categorical

[ kat-i-gawr-i-kuhl, -gor- ]
/ ˌkæt ɪˈgɔr ɪ kəl, -ˈgɒr- /

adjective

without exceptions or conditions; absolute; unqualified and unconditional: a categorical denial.
Logic.
  1. (of a proposition) analyzable into a subject and an attribute related by a copula, as in the proposition “All humans are mortal.”
  2. (of a syllogism) having categorical propositions as premises.
of, relating to, or in a category.

QUIZZES

BECOME A PRO CHEF WITH THIS EXQUISITE CUISINE QUIZ!

Even if you can't be a professional chef, you can at least talk like one with this vocabulary quiz.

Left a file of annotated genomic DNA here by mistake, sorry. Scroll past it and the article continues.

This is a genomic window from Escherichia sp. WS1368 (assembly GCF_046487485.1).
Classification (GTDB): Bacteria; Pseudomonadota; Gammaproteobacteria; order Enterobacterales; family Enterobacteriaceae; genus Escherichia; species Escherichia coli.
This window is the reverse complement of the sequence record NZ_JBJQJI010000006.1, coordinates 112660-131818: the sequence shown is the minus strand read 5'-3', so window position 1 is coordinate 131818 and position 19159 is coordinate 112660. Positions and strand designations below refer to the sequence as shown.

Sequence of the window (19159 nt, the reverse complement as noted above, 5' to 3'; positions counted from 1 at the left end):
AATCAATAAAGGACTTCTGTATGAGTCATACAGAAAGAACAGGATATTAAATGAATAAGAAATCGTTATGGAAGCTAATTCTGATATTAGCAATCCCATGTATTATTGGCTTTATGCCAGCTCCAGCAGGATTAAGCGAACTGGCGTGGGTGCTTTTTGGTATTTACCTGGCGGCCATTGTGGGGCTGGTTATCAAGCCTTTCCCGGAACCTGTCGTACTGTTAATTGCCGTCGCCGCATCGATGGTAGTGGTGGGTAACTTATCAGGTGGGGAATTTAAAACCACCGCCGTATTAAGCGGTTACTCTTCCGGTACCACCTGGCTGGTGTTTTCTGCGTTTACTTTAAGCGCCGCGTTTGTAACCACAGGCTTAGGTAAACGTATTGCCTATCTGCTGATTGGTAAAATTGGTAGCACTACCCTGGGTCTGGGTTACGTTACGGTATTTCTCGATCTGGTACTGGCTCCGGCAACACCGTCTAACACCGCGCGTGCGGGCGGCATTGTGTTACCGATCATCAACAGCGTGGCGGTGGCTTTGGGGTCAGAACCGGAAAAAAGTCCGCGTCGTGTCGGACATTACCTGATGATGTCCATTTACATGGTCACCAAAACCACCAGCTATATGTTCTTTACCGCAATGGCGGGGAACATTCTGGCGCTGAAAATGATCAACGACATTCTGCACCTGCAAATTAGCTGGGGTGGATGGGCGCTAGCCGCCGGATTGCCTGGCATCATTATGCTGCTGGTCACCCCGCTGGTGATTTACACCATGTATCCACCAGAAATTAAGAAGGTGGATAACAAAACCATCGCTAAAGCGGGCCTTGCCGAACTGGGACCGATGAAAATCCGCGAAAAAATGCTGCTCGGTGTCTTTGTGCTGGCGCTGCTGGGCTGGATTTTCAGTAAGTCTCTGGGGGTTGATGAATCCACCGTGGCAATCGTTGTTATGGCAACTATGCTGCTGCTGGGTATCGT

Question 1 of 9
You may have read the word "simmer" in a recipe or two, but what does it really mean?
Also cat·e·gor·ic [kat-i-gawr-ik, -gor-] /ˌkæt ɪˈgɔr ɪk, -ˈgɒr-/ .

Origin of categorical

First recorded in 1590–1600; from Late Latin catēgoric(us) (from Greek katēgorikós; see category, -ic) + -al1

OTHER WORDS FROM categorical

Dictionary.com Unabridged Based on the Random House Unabridged Dictionary, © Random House, Inc. 2020

British Dictionary definitions for categorical

categorical

categoric

/ (ˌkætɪˈɡɒrɪkəl) /

adjective

unqualified; positive; unconditionala categorical statement
relating to or included in a category
logic another word for categorial

Derived forms of categorical

categorically, adverbcategoricalness, noun
Collins English Dictionary - Complete & Unabridged 2012 Digital Edition © William Collins Sons & Co. Ltd. 1979, 1986 © HarperCollins Publishers 1998, 2000, 2003, 2005, 2006, 2007, 2009, 2012